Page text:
The DrayTek Vigor 2850Vn is the second router we've reviewed the natively supports BT's Infinity broadband, which uses the VDSL standard. AVM's Fritz!box 7390, which is slightly cheaper at £210, is also a VDSL router. Both routers will also work with ADSL and ADSL2+ and a splitter is included in the Vigor's box for simultaneously connecting to VDSL and ADSL lines at the same time.
In fact, the DrayTek Vigor 2850Vn modem router can support up to four internet connection simultaneously and apply load balancing, or use the extra connections as failovers. One of the four LAN ports doubles as a gigabit WAN port, while the third WAN connection is through a USB port, to which you attach a compatible 3G dongle. If necessary, you can use a 3G dongle as your main connection. See also: Group test: what's the best wireless router?
If that's not required, you can attach your USB printer to the DrayTek Vigor 2850Vn and share it across the network, or plug in a USB drive and allow up to six users to access its contents via FTP simultaneously.
Windows NTFS-formatted disks aren't supported – only FAT16 and FAT32, so the DrayTek Vigor 2850Vn is no substitute for proper network attached storage. At least it's a USB 2.0 port, unlike a previous model - the Vigor 2830 - which inexplicably had only a USB 1.1 port.
There are two extra ports on this ‘Vn' model (the DrayTek Vigor 2850n omits them) for analogue phones. You can connect two phones to the DrayTek Vigor 2850Vn's left-hand RJ11 port (a splitter isn't included) for both VoIP and standard BT calls (you dial #0 if you don't want to make a VoIP call). See also: Group test: what's the best modem router?
The second RJ11 port is for the connection to your analogue line. Using the DrayTek Vigor 2850Vn router's admin interface, you can set rules so that local calls can be routed via your analogue line and international calls via VoIP, for example.
The DrayTek Vigor 2850Vn's admin interface includes a quick setup wizard, but the rest is designed for a sysadmin that knows which settings to make – there's little in the way of help.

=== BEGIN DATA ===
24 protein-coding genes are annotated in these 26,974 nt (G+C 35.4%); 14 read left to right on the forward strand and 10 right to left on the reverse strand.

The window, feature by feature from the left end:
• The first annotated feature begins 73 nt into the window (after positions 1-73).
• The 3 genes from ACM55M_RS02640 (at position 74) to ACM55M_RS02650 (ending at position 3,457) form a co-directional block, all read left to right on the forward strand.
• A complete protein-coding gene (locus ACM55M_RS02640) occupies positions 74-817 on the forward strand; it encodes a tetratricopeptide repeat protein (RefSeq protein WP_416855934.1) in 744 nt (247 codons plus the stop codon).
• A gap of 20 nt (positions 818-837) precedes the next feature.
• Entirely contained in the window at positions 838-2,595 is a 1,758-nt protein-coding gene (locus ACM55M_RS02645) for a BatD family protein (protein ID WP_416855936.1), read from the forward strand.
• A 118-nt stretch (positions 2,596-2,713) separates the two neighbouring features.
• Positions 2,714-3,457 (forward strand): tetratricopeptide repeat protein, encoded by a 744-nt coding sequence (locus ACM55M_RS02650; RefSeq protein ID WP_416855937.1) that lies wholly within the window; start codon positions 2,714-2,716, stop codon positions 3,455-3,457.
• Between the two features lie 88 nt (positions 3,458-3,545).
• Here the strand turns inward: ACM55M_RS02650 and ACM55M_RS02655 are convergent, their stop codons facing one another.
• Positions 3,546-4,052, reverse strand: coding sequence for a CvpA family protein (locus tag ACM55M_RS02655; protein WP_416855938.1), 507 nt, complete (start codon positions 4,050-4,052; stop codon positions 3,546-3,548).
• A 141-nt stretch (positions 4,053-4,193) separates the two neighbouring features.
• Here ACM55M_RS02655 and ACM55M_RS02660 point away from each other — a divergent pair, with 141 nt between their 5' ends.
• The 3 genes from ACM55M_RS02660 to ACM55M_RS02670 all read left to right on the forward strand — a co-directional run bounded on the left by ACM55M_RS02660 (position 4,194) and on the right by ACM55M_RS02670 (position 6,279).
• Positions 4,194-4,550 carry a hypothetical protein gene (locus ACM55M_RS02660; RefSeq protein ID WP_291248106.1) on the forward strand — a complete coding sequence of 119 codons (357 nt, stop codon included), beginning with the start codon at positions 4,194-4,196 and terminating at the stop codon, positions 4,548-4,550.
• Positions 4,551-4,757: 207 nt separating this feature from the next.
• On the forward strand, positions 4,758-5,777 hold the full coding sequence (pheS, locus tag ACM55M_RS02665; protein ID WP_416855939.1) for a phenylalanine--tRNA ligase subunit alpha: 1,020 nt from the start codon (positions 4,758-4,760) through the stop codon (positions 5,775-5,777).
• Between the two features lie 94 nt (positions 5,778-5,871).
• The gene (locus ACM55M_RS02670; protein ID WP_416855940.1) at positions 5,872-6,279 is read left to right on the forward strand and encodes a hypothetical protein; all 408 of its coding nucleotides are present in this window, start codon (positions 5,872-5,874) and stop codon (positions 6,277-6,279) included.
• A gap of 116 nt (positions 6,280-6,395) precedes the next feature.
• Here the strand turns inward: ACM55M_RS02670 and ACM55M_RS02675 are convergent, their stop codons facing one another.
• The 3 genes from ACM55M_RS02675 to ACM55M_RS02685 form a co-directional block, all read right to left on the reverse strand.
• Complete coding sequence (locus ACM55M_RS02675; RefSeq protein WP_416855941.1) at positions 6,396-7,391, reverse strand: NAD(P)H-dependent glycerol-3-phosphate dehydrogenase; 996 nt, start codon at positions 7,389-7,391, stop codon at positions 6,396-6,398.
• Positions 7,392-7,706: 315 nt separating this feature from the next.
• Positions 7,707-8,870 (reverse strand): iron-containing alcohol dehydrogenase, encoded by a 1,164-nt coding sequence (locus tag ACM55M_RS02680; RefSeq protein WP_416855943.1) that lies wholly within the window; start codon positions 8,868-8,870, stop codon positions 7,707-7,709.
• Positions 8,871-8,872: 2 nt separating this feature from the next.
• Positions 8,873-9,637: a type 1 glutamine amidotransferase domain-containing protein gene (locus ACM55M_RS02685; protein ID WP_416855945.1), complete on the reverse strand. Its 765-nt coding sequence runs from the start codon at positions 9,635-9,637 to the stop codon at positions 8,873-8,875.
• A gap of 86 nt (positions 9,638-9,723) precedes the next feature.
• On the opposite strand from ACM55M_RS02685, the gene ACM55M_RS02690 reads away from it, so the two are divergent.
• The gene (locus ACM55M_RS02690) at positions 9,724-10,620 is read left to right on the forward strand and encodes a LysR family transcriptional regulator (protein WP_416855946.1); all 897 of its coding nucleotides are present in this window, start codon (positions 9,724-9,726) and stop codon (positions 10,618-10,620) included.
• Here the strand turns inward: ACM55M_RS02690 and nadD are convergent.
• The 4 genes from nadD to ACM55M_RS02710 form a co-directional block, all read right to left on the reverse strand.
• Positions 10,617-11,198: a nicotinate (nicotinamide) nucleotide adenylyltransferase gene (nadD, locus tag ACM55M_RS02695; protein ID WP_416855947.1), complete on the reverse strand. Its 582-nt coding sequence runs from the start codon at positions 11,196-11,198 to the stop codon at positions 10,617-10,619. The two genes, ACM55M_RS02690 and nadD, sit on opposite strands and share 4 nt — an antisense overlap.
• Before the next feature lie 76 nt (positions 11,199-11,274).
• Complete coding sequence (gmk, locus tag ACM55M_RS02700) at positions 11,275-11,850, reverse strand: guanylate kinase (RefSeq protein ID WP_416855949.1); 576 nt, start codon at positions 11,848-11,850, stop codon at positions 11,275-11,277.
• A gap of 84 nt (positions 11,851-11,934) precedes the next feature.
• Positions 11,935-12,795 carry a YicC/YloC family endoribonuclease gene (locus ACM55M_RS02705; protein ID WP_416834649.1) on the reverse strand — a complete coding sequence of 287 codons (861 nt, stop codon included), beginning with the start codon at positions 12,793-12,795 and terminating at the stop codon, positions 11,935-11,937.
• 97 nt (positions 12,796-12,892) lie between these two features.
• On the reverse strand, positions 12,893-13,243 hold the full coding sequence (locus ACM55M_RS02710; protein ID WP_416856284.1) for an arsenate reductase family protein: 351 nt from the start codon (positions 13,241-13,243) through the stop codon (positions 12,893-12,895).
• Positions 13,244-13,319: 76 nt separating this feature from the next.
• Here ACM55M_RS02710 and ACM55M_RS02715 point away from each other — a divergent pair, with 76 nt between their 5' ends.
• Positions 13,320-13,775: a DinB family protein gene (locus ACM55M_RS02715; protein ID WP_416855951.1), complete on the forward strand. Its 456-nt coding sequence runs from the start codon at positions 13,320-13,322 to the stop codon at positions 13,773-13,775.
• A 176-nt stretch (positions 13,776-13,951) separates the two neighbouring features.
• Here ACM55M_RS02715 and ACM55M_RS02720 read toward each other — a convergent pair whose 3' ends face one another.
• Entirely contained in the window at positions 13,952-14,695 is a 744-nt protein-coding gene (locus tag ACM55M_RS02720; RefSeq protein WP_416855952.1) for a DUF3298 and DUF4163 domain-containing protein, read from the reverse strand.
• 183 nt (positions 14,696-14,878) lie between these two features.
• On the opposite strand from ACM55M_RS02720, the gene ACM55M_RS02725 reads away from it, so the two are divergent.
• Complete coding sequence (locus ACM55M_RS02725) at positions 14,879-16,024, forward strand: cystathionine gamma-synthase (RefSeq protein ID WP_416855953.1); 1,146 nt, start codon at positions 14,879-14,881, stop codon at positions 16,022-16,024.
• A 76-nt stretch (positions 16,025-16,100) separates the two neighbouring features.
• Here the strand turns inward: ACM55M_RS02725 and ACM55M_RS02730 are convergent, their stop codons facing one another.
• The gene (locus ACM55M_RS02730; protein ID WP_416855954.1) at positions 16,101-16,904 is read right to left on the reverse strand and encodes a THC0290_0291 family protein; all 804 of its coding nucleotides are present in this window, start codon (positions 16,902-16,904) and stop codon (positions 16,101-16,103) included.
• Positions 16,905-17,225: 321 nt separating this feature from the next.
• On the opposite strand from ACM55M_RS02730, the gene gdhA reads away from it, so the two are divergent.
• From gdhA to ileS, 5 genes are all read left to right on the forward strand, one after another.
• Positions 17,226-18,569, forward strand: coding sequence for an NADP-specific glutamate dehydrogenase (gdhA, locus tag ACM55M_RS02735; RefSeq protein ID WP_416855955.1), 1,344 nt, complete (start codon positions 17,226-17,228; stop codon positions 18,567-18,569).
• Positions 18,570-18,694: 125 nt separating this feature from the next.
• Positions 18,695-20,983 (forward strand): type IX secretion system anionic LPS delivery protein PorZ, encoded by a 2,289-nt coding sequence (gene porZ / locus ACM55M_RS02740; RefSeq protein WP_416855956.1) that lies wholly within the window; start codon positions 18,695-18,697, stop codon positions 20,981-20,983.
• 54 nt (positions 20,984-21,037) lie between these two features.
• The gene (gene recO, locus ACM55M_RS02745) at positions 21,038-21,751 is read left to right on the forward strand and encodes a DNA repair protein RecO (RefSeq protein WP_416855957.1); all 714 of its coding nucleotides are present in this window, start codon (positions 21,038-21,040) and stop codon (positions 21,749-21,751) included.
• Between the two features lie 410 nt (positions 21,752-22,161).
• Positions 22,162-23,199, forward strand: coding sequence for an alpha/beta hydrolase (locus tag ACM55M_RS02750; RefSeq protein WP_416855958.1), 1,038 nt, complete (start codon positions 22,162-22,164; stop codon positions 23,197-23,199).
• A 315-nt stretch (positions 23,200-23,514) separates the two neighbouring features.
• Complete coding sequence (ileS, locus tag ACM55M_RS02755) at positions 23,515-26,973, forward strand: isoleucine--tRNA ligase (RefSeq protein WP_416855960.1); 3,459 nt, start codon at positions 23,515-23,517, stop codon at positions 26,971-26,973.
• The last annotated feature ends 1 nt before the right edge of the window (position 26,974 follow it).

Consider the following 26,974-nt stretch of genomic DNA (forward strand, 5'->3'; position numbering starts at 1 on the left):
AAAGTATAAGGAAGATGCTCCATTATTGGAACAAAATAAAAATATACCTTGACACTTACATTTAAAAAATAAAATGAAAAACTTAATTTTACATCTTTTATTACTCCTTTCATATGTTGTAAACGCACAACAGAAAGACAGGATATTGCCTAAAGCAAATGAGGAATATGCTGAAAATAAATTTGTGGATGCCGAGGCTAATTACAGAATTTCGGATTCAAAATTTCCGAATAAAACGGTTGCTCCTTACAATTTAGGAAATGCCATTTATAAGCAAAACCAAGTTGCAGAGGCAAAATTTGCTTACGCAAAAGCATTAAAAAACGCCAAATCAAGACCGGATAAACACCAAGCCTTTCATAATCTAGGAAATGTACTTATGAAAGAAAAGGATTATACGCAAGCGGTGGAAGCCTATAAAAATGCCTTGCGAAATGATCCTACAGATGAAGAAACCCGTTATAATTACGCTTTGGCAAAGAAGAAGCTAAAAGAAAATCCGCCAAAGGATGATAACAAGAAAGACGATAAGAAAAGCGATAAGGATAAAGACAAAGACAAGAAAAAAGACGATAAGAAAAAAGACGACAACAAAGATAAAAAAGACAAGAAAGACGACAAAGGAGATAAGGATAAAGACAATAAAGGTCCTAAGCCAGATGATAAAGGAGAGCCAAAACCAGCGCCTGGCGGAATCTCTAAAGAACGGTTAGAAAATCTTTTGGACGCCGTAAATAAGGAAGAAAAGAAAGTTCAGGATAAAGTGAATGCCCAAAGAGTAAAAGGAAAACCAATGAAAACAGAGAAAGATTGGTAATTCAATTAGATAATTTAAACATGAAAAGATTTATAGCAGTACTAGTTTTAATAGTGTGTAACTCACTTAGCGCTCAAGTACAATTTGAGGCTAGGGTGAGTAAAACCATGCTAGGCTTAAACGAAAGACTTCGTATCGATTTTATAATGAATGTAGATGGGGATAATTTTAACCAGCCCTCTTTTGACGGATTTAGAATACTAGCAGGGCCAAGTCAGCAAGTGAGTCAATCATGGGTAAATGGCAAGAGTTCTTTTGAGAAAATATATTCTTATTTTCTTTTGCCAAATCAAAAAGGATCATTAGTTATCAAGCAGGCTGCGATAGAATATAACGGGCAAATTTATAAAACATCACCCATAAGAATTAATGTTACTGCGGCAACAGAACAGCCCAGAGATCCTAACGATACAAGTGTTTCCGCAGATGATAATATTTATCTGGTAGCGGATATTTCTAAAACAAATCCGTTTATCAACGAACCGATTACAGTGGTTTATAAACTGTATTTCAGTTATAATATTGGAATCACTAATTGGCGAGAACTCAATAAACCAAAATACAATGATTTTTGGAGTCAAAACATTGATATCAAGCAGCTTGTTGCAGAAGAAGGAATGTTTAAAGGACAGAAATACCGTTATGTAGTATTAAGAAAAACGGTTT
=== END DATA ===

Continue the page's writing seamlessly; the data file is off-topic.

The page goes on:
There are more features than most small businesses will need, including an SPI firewall, content filtering, web filtering, SMS alerts, dynamic DNS, multiple private LAN subnets, up to four VLANs and up to 32 VPN tunnels.
Configuring the DrayTek Vigor 2850Vn for use with BT Infinity isn't easy as there are no instructions. We had to ask DrayTek and found we needed to 'tag' the VLAN of WAN1 with an ID of 101 and then enter our username and password as supplied by BT for our broadband account. With BT's kit - the Home Hub 3 and separate Openreach modem - it's simply a case of plugging and playing.
The DrayTek Vigor 2850Vn is neater, though, as it replaces two devices and power supplies with one. It didn't boost our connection speeds, though. See all Wi-Fi/networking reviews.
DrayTek Vigor 2850Vn: speed test results
We tested our nominal 76Mbps connection with Speedtest.net and recorded an average of 37.9Mbps with the Openreach modem and 37.7Mbps with the Draytek.
Upload speeds were slower with the Vigor - an average of 5.4Mbps compared with the Openreach modem's 6.4Mbps.
UPDATE: 23rd May. Draytek supplied us with a new firmware version - an update which will shortly be available publicly - and we retested broadband performance. Both upload and download speeds were virtually identical to BT's modem, which we retested at the same time, so we no longer have any complaints about the 2850Vn's VDSL speed.
The 2850Vn's Wi-Fi features are better than the Home Hub 3's though. There's a guest portal with a customisable landing page and the ability to create four SSIDs with different security.
One SSID could be used for employees that need access to the LAN, while another could provide mere internet access.
A WPS button on the front of the router makes it easy to connect clients which support Wi-Fi Protected Setup. At the rear are three detachable antennae, which can be replaced with higher-gain versions if you need greater range.
The 2850Vn supports both 2.4GHz and 5GHz Wi-Fi, but not simultaneously. In 2.4GHz mode, we saw decent speeds of 51.2Mbps at 2m and 40.8Mbps at 10m using a standard Intel 802.11n radio (WiFi Link 5100 AGN).
If you want to get the best possible transfer speeds, the optional Vigor N65 USB dongle costs £35. In 5GHz mode, we recorded some impressive transfer speeds: 120Mbps at 2m and 111Mbps at 10m.
The dongle has a WPS button, making it simple to connect it to the 2850Vn. Note that this model is not listed as vulnerable to a security flaw in the WPS standard published last year.